Women can now immerse without mikve attendant

“This success shows that the hope of improving religious services is not lost, that they can reflect the needs of Israeli society while preserving Jewish law."

October 6, 2016 19:55
2 minute read.

Pool of a medieval mikve in Speyer, Germany, dating back to 1128. (photo credit: Wikimedia Commons)


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The Religious Services Ministry has updated its regulations in line with a recent decision by the State Attorney’s Office to allow women to immerse in public mikvaot without the presence of an attendant.

This step marks the end of a battle by women’s rights groups and others to allow women to decide for themselves whether they want an attendant present.

Previously, women who have asked to do so have been denied by the attendants at public mikvaot since the stance of the Chief Rabbinate and the Religious Services Ministry has been to deny such requests based on the traditional interpretation of Jewish law requiring a woman to be present to verify that the immersion was valid.

Campaigners have argued, however, that an immersion can be considered valid even without someone to verify it, and that the ministry’s position infringed on the rights of women to privacy, religious freedom and human autonomy.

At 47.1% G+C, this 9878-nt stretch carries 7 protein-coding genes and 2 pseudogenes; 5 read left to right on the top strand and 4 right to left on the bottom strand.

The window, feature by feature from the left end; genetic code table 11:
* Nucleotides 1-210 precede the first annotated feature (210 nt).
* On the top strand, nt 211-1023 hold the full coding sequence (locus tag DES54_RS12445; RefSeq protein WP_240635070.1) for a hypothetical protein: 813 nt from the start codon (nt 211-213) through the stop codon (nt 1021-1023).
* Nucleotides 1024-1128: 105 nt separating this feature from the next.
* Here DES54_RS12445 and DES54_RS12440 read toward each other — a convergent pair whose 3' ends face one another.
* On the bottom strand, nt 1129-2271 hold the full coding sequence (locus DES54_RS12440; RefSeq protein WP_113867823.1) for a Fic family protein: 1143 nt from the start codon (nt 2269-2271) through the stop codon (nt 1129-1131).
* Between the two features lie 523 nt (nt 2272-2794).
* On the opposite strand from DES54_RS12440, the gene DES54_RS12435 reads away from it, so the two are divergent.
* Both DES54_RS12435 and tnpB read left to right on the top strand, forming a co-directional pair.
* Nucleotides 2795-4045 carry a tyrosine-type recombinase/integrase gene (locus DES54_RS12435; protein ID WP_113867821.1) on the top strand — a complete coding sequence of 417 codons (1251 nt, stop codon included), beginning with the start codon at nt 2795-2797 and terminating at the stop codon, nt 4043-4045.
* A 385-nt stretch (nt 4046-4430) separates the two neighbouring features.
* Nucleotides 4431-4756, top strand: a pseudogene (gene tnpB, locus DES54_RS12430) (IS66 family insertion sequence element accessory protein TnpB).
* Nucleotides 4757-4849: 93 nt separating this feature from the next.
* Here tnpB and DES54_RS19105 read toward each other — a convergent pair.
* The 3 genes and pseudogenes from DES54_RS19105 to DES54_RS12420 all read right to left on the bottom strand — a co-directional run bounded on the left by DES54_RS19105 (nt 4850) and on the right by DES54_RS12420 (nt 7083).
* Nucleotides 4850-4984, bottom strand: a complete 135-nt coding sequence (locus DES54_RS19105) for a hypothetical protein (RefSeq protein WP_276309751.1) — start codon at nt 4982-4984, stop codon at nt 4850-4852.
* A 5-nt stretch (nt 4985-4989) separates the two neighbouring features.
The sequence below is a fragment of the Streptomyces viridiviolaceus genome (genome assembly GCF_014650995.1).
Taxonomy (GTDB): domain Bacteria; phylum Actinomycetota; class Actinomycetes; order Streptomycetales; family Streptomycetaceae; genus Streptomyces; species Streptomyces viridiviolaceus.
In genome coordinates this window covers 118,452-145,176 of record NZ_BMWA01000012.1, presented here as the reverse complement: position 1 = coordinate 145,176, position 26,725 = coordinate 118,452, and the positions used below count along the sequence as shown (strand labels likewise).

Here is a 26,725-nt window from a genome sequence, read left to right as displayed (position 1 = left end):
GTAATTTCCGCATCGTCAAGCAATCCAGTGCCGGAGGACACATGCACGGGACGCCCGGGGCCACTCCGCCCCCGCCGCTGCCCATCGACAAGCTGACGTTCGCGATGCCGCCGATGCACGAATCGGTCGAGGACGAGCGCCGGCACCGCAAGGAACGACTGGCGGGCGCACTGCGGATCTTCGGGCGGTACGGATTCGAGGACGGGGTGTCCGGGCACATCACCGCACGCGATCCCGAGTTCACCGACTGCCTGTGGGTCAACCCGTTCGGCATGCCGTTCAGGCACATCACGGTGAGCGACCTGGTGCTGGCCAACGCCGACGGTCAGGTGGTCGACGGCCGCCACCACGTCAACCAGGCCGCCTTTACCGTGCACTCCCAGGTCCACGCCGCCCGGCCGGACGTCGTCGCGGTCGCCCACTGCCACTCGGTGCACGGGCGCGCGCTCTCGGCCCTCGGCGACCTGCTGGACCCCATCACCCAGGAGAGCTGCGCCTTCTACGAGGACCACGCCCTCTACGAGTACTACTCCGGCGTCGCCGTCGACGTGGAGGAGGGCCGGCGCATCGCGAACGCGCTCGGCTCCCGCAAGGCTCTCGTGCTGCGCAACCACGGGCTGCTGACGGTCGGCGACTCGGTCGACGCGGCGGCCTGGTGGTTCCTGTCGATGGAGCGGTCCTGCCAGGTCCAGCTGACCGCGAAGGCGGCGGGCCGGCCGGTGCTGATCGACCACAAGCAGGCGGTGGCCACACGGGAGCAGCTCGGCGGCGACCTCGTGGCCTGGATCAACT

The new regulations begin by emphasizing the Chief Rabbinate’s position that “the immersion of a woman requires the presence of a mikve attendant,” but adds that “the privacy of women immersing must be respected [and] responsibility for a valid immersion lies with those immersing themselves.”

They explicitly state that if a woman asks to immerse without the presence of an attendant she should be allowed to do so “while being warned, with appropriate sensitivity, that responsibility for the validity of the immersion lies with the woman immersing.”

The regulations also require that these updated directives be placed in writing at the entrance to public mikvaot, along with the warning of the chief rabbinate’s position.

In recent years, women who approached activists groups said they felt vulnerable and uncomfortable about being naked in front of a relative stranger.

Some, who had in the past been victims of sexual abuse unrelated to mikve usage, said the requirement to be naked in front of someone they did not know was psychologically traumatic.

Rabbi Seth Farber, director of the ITIM religious services advisory group, which filed the petition to the High Court of Justice that led to the State Attorney’s decision, welcomed the new regulations.

“This success shows that the hope of improving religious services is not lost, that they can reflect the needs of Israeli society while preserving Jewish law, and we will continue to act in this direction,” said Farber.

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